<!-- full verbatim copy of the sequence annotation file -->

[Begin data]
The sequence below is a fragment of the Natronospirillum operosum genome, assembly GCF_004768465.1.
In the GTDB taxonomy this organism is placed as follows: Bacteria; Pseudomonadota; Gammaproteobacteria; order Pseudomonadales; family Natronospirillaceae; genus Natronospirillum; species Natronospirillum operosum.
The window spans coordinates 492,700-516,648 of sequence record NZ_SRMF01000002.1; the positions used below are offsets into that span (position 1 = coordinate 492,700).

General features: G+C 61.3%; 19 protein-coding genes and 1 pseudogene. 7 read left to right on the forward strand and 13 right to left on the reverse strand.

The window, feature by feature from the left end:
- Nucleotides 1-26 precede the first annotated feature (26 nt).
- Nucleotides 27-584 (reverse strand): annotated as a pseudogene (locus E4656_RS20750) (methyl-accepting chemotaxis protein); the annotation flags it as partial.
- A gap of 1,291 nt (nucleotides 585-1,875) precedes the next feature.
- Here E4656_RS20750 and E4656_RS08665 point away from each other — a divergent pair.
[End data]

The sequence below is a fragment of the Natronospirillum operosum genome, assembly GCF_004768465.1.
In the GTDB taxonomy this organism is placed as follows: Bacteria; Pseudomonadota; Gammaproteobacteria; order Pseudomonadales; family Natronospirillaceae; genus Natronospirillum; species Natronospirillum operosum.
The window spans coordinates 492,700-516,648 of sequence record NZ_SRMF01000002.1; the positions used below are offsets into that span (position 1 = coordinate 492,700).

General features: G+C 61.3%; 19 protein-coding genes and 1 pseudogene. 7 read left to right on the forward strand and 13 right to left on the reverse strand.

The window, feature by feature from the left end:
- Nucleotides 1-26 precede the first annotated feature (26 nt).
- Nucleotides 27-584 (reverse strand): annotated as a pseudogene (locus E4656_RS20750) (methyl-accepting chemotaxis protein); the annotation flags it as partial.
- A gap of 1,291 nt (nucleotides 585-1,875) precedes the next feature.
- Here E4656_RS20750 and E4656_RS08665 point away from each other — a divergent pair.